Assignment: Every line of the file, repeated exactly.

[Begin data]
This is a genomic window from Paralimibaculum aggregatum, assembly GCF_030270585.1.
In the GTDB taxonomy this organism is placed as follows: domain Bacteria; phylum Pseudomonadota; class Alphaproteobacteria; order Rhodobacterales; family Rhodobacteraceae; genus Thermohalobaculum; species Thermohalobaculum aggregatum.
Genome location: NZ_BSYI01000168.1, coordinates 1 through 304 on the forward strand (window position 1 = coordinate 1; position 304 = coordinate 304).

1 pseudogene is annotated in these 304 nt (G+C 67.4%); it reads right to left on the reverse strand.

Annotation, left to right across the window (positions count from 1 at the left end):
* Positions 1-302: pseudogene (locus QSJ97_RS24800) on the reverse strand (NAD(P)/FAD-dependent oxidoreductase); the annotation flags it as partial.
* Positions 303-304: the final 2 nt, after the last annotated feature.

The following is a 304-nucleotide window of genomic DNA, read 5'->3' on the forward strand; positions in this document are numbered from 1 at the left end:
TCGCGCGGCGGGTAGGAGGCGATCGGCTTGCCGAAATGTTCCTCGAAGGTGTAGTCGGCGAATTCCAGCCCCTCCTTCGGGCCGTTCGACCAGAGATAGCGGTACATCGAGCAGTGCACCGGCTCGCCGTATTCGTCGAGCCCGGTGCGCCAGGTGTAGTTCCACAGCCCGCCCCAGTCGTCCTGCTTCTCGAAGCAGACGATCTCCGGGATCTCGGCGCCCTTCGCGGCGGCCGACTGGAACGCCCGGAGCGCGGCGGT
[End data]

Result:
This is a genomic window from Paralimibaculum aggregatum, assembly GCF_030270585.1.
In the GTDB taxonomy this organism is placed as follows: domain Bacteria; phylum Pseudomonadota; class Alphaproteobacteria; order Rhodobacterales; family Rhodobacteraceae; genus Thermohalobaculum; species Thermohalobaculum aggregatum.
Genome location: NZ_BSYI01000168.1, coordinates 1 through 304 on the forward strand (window position 1 = coordinate 1; position 304 = coordinate 304).

1 pseudogene is annotated in these 304 nt (G+C 67.4%); it reads right to left on the reverse strand.

Annotation, left to right across the window (positions count from 1 at the left end):
* Positions 1-302: pseudogene (locus QSJ97_RS24800) on the reverse strand (NAD(P)/FAD-dependent oxidoreductase); the annotation flags it as partial.
* Positions 303-304: the final 2 nt, after the last annotated feature.

The following is a 304-nucleotide window of genomic DNA, read 5'->3' on the forward strand; positions in this document are numbered from 1 at the left end:
TCGCGCGGCGGGTAGGAGGCGATCGGCTTGCCGAAATGTTCCTCGAAGGTGTAGTCGGCGAATTCCAGCCCCTCCTTCGGGCCGTTCGACCAGAGATAGCGGTACATCGAGCAGTGCACCGGCTCGCCGTATTCGTCGAGCCCGGTGCGCCAGGTGTAGTTCCACAGCCCGCCCCAGTCGTCCTGCTTCTCGAAGCAGACGATCTCCGGGATCTCGGCGCCCTTCGCGGCGGCCGACTGGAACGCCCGGAGCGCGGCGGT